Court rules against Liberman, in favor of Jewishness DNA testing

In the majority decision, penned by Justice Neal Hendel, it was determined that the petition didn't present sufficient evidence proving that the rabbinate's actions were discriminatory.

Israeli High Court hearing on whether Netanyahu can form next government despite indictment he faces. (December 31, 2019) (photo credit: YONAH JEREMY BOB)
Israeli High Court hearing on whether Netanyahu can form next government despite indictment he faces. (December 31, 2019)
(photo credit: YONAH JEREMY BOB)
A petition filed by Yisrael Beytenu head Avigdor Liberman and numerous other private individuals against the usage of DNA testing to confirm Jewishness by the Chief Rabbinate was struck down by the High Court of Justice, multiple reports confirmed.
In the majority decision, penned by Justice Neal Hendel, it was determined that the petition didn't present sufficient evidence claiming that the rabbinate had acted in a discriminatory manner.
According to the decision, the petition raised the issue of rabbinical courts reexamining the Jewish status of someone already recognized as Jewish, as well as the issue of conducting DNA tests to prove it.
To that effect, the petition indicates a lack of clarity regarding the rules used in rabbinical courts, according to Hendel.
“For example, in the preliminary response, it was argued that the proposal to conduct [DNA] testing is only made when the rest of the material presented is not sufficient, i.e., in cases in which, without such testing, the person’s Judaism would not be recognized," he wrote in the decision.
"According to this line of thinking, the proposal to do testing can only benefit the person being tested, whether he accepts the testing or refuses to undergo the test."
However, as the representative of the rabbinate argued in the court, refusing to be tested could be used as casting greater suspicion on the Jewish status of an individual.
As such, the rabbinate is required to issue new, written rules on the issue and process within a year, the decision explained.
"If a procedure is not produced in writing in this time – the petitioners may submit a new petition," it added.
The minority opinion, written by Justice Noam Sohlberg, explained that there shouldn't be any requirement for the rabbinate to issue written rules.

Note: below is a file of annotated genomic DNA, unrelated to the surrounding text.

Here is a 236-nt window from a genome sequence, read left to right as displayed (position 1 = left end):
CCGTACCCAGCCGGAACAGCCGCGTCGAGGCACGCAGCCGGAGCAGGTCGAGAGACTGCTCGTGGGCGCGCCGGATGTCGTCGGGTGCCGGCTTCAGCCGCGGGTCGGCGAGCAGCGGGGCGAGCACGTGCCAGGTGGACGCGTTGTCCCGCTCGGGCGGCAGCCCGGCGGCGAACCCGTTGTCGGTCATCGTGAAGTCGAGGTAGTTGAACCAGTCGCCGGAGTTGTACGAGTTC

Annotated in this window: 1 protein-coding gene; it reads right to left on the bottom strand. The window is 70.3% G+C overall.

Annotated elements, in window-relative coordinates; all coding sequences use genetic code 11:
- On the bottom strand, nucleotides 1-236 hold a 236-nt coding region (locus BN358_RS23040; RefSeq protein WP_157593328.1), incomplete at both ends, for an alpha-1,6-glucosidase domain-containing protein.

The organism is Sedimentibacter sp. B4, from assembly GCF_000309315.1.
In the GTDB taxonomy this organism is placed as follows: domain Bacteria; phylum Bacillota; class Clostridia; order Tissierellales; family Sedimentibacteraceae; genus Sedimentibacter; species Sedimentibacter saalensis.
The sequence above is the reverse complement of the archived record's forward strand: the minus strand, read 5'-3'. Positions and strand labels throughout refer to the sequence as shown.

“The genetic testing in question is only a possibility available, at the choice of the applicant and his family, as per their judgment," Sohlberg explained in his opinion.
"In circumstances in which there is insufficient evidence presented by the applicant to firmly prove his Judaism, genetic testing could be of help to him and strengthen his evidence, the more that a family relationship is established between him and others whose Judaism has been clearly determined."
Sohlberg also pointed out that doing the testing could be far more convenient and practical than attempting to locate and obtain appropriate documents, as well as pointing to the very high rate of confirmation in Judaism over the past few years.
The usage of DNA testing to confirm Judaism has been a matter of significant controversy recently, particularly over its use on Ashkenazi Jews from the former Soviet Union (FSU).
The rabbi behind the 2017 rabbinical decision to permit using DNA testing, Rabbi Yosef Carmel, explained to The Jerusalem Post that according to experts in history and genealogy, 40% of Ashkenazi Jews descended fully from just four Jewish women, who left the Middle East 1,000 years ago.
Not all rabbis agree with the method, with some pointing to a ruling made by Sephardi Chief Rabbi Yitzhak Yosef, who overturned a decision from a lower rabbinical court rejecting a man's Jewish status.
The usage of tests was officially confirmed in March 2019 when Ashkenazi Chief Rabbi David Lau admitted that the rabbinate uses it.
Though backlash came from a variety of sources, the most significant was from Israelis from the FSU.
According to halacha, there are over 400,000 Israelis from the FSU that are not considered Jewish. In addition, there are 700,000 Israelis from the FSU that routinely have their Jewish status challenged by the Chief Rabbinate.
Though the rabbinate insists that nobody is forced to take the DNA test, some, such as ITIM director Rabbi Seth Farber, point out that the only way to get married in Israel is through the rabbinate, which will necessitate the test.
Throughout 2018, approximately 20 engaged couples with at least one partner from FSU were asked to take the test in order to have their marriages in Israel registered.
In one reported account, a couple already legally married by the rabbinate were told to take the test when attempting to get divorced.
Another rabbi, Rabbi Aaron Leibowitz, CEO of the Hashgacha Pratit organization which runs a service to get married outside the rabbinate called Chuppot, the practice is simply racist and discriminatory.
“The truth must be told – the Chief Rabbinate is trying to disguise separationism and racism with halachic arguments that are unreasonable and not required," he said.
"The chief rabbis are invited to visit us at Chuppot in order to learn how to clarify the status of Judaism without disrespecting people.”
Liberman also slammed the move, saying, “From the perspective of the rabbinic establishment, the Judaism of this great community, which all agree has made a great contribution to Israeli society, is automatically suspect.”
An immigrant from the FSU himself, Liberman campaigned heavily in the September elections on issues of religion and state, notably the power of the rabbinate in cases of conversion and marriage.
Jeremy Sharon contributed to this report.